Colonial Violence and the pacification of the Sierra Leone Protectorate

Bai Bureh, one of the rebel leaders in the 1898 Hut Tax War

In September 2015, Christine Whyte participated in a workshop on colonial violence at Queen Mary University, London organised by Dr Kim Wagner. Her paper,  ‘”A very carnival of slaughter” Charles Braithwaite Wallis and the counter-insurgency campaign in Sierra Leone’ analysed the form and nature of colonial violence in the so-called Hut Tax War of 1898 in the Protectorate of Sierra Leone. It closely examined the memoir and ‘bush-fighting guide’ of colonial commander, Charles Braithwaite Wallis for insight into why the repression of the revolt took a particularly brutal turn in the summer of 1898.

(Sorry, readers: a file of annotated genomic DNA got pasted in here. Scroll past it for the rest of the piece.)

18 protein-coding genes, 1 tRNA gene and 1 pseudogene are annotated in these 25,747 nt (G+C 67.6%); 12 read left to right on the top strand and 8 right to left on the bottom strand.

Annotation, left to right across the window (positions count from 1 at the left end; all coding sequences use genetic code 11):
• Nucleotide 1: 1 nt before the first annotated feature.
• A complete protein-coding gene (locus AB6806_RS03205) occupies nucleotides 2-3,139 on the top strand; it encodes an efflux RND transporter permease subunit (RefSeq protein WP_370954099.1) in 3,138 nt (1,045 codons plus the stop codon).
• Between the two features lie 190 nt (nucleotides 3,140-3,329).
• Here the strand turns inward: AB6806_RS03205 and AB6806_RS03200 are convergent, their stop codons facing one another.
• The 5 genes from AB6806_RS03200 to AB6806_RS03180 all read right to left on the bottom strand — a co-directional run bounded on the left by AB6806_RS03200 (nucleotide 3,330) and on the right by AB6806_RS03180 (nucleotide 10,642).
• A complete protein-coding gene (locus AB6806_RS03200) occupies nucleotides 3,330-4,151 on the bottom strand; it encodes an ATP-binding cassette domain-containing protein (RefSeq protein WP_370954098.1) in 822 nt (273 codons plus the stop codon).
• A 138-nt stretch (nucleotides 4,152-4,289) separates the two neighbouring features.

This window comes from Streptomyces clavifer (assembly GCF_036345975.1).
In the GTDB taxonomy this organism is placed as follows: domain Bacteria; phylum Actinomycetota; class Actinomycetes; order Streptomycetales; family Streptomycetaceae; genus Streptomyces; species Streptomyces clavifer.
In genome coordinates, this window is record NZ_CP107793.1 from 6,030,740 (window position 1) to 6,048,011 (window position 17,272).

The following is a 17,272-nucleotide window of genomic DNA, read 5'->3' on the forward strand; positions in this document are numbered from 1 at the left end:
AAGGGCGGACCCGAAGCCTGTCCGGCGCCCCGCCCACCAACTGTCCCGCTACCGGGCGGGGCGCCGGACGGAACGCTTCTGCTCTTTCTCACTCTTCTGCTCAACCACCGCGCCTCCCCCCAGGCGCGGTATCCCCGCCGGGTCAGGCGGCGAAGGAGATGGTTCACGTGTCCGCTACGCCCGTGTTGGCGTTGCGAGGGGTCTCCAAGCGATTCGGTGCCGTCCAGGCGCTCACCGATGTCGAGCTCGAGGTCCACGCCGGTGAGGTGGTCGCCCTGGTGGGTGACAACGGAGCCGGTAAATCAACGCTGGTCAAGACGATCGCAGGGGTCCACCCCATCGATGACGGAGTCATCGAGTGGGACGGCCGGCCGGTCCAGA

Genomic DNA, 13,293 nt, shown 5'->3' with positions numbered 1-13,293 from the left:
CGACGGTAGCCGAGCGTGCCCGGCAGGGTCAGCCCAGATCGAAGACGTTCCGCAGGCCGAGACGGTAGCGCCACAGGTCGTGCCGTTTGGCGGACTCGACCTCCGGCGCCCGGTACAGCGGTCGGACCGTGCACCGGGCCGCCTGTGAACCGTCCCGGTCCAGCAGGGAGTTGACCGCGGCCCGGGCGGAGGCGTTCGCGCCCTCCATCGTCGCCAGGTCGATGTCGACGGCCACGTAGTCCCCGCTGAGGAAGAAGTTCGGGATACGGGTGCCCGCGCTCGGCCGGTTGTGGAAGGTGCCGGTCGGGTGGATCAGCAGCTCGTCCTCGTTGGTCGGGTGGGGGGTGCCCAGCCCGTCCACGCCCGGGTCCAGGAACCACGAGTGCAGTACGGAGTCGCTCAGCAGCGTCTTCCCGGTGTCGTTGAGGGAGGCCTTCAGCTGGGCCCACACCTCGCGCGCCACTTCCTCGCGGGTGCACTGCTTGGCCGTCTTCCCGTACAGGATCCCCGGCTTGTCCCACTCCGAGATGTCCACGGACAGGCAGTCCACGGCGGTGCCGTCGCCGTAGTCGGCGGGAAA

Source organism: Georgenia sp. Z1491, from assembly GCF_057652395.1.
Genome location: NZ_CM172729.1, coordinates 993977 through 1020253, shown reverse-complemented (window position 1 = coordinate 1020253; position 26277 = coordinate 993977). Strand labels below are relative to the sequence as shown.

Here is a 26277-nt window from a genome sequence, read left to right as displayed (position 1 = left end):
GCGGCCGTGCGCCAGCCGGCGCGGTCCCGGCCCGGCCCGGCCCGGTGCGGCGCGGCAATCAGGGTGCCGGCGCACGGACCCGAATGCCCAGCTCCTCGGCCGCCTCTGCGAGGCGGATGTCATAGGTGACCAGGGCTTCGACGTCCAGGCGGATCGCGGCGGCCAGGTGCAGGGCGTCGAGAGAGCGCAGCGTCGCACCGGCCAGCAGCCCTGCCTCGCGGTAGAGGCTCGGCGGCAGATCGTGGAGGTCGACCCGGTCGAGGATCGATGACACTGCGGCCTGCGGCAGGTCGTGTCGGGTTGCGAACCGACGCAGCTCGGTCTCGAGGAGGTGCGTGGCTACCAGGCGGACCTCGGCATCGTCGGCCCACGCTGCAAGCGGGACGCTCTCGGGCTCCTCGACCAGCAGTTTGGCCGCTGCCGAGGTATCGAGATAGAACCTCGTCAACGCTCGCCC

The workshop, ‘Cultures of Colonial Violence and Warfare’ broadly addressed the question: ‘What was ‘colonial’ about colonial violence and counter-insurgency?’ brought together scholars working on various aspects of colonial violence, from the aftermath of the Indian Mutiny in 1857 to murders in colonial Indochina.